Dr. Hamilton is an Advanced Fellow in Mental Illness Research and Treatment at the San Francisco VA Health Care System and the University of California, San Francisco. She received her Ph.D. in Clinical Psychology from the University of California, Los Angeles, where her research focused on investigating the neurobiological mechanisms associated with the symptoms and course of psychosis. She is particularly interested in identifying biological markers that predict vulnerability for psychosis in individuals who are at clinical high risk for developing schizophrenia, with the ultimate goal of informing early intervention strategies and preventing a disabling course of illness. For NAPLS, Dr. Hamilton provides comprehensive clinical evaluations and psychoeducational feedback for current and potential program participants and supervises neuropsychological assessment. Additional clinical interests include evidence-based psychosocial interventions for psychosis, depression, and anxiety, including Cognitive Behavioral Therapy.

Flint Espil, PhD
Postdoctoral Fellow

Dr. Espil studies the phenomenology, assessment, and behavioral interventions for pediatric Obsessive-Compulsive and Related Disorders as well as Tic Disorders. He is currently collaborating with Rachel Loewy, Ph.D., at the University of California, San Francisco on projects related to implementing empirically-based practices through community based participatory research. He and Dr. Loewy are examining implementation barriers and facilitators when training community clinicians across various counties in the Bay Area to implement Cognitive Behavioral Therapy. 

Itzel (Izzy) Lopez, MFT
Intake Coordinator

Izzy graduated from the University of San Francisco with an MA in Counseling Psychology program with a concentration in Marriage and Family Therapy. She then worked in community mental health serving a diverse population of young adolescents and their families. In this role, Izzy serves as a consultant to community providers and families, coordinates and screens intake referrals, connects patients to appropriate treatment services and research opportunities, and assists in coordinating community outreach and training. Izzy is working towards obtaining thorough training to become an clinical assessor on the NAPLS team.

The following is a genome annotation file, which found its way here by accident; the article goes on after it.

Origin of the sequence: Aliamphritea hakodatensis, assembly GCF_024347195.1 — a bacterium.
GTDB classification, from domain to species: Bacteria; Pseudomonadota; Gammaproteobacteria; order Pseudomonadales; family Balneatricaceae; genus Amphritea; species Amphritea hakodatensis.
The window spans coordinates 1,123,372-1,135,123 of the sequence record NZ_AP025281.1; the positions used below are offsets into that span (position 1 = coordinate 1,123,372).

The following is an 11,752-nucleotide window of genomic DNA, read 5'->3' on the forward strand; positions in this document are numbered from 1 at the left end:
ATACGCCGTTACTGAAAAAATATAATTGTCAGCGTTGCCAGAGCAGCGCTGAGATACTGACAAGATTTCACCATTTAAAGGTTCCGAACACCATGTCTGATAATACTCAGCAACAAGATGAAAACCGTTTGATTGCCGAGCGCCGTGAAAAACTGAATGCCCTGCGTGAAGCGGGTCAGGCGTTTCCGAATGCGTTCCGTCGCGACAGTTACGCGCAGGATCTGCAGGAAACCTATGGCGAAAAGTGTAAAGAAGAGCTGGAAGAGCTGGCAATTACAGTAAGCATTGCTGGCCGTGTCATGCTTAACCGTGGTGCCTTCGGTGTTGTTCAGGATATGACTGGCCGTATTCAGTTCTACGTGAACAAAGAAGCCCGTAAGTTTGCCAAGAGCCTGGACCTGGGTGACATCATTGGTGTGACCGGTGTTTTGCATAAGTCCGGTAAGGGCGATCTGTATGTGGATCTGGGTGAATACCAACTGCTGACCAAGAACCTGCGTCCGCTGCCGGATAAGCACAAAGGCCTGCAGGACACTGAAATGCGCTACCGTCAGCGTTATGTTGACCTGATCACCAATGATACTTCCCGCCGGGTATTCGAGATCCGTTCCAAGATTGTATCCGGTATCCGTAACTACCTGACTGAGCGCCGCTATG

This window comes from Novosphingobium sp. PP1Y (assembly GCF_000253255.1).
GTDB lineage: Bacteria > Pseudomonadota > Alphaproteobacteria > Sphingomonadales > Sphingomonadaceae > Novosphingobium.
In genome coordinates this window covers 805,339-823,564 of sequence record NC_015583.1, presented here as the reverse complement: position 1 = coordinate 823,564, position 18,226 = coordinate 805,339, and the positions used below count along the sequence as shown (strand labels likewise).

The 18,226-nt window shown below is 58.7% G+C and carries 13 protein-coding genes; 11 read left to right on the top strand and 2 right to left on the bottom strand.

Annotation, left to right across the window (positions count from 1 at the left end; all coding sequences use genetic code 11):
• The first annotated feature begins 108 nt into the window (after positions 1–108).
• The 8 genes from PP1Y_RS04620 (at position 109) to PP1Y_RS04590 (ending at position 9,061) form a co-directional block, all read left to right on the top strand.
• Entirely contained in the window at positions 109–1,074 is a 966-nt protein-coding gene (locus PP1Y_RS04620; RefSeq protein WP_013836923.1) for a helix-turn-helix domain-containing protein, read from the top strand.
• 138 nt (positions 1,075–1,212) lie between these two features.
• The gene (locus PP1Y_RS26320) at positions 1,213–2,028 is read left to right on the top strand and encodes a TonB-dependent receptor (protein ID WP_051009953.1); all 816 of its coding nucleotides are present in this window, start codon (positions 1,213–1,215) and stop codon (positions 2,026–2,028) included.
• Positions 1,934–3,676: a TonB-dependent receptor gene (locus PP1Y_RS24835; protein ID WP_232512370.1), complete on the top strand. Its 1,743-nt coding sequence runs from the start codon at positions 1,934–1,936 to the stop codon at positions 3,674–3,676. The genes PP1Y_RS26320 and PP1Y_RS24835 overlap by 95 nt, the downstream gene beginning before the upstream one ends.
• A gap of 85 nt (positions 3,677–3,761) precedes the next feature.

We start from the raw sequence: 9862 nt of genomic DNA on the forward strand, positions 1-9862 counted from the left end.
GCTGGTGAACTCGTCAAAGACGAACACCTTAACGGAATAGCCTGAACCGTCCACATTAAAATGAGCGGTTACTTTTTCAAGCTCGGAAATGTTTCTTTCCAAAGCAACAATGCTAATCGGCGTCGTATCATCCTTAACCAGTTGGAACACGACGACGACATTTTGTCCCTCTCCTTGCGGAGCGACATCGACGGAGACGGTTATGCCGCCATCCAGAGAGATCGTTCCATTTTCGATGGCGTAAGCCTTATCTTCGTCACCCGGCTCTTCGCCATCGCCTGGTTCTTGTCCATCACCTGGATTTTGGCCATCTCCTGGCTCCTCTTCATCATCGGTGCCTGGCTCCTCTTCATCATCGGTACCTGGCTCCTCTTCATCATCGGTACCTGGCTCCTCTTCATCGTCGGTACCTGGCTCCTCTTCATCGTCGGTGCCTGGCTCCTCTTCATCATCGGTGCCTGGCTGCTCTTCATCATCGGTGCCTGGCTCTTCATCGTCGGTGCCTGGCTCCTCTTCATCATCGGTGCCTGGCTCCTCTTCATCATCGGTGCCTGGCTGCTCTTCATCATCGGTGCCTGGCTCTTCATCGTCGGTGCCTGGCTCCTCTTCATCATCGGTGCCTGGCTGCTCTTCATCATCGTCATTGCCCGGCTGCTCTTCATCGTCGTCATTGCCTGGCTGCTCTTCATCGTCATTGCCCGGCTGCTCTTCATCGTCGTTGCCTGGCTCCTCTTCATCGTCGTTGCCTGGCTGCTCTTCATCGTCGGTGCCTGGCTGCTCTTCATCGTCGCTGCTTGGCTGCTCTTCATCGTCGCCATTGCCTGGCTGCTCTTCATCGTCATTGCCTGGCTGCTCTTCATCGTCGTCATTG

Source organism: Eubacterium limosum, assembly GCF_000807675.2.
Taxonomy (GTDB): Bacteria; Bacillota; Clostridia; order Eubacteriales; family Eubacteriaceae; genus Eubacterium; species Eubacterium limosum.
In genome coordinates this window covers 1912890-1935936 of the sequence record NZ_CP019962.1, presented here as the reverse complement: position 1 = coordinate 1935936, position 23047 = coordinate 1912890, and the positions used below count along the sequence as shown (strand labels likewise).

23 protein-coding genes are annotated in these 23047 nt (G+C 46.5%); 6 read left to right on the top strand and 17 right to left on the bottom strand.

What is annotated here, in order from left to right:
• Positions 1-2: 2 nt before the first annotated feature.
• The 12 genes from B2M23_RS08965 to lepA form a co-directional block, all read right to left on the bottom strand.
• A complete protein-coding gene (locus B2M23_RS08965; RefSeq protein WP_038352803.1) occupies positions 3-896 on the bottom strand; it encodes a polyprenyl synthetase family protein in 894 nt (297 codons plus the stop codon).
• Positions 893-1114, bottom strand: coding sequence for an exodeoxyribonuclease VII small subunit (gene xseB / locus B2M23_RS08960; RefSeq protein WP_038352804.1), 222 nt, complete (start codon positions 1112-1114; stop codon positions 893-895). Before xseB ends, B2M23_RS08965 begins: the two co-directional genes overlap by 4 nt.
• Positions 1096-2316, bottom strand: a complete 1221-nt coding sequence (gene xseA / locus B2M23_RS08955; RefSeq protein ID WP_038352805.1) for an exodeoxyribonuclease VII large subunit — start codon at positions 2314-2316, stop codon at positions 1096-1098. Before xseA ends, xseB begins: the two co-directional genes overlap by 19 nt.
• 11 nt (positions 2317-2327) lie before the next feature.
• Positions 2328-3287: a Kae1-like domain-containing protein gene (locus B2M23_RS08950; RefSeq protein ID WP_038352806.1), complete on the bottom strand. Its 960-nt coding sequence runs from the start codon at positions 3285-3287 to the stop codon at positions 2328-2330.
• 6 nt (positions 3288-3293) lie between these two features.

Brian Roach
EEG Core Manager & BIEEGL Lab Manager

Brian joined the lab at Yale University as a research assistant after graduating from Vassar College with a BA in Cognitive Science. In addition to learning lab techniques and procedures, Brian was able to leverage open source software to implement time-frequency analysis of EEG data in matlab.

Brian began managing the lab at Yale and helped transition it to UCSF in October, 2007. In this role, he has various administrative, study design and management, project coordination, staff supervision, data collection and analysis, grant writing and management, and compliance responsibilities. During his time in the lab, he has contributed to over 20 peer-reviewed publications and funded grant proposals exceeding $9M.

Tara Trujillo
Study Coordinator 

Tara graduated in June 2014 with a BA in Human Biology with Honors with a concentration in Neuroscience and Behavior from Stanford University. She worked in Dr. Karen Parker's lab studying the neuropeptides oxytocin and vasopressin and how they interact with social behavior. Specifically, she worked on projects testing the effectiveness of intranasal neuropeptide administration to enhance social functioning in children with autism and another project testing the relationship between central and peripheral oxytocin concentrations in children and their correlation with anxiety. She joined the lab after graduation to develop her research interests and clinical experience with mental illness. After BIEEGL, she plans to further her studies in psychiatry and neuroscience at medical school.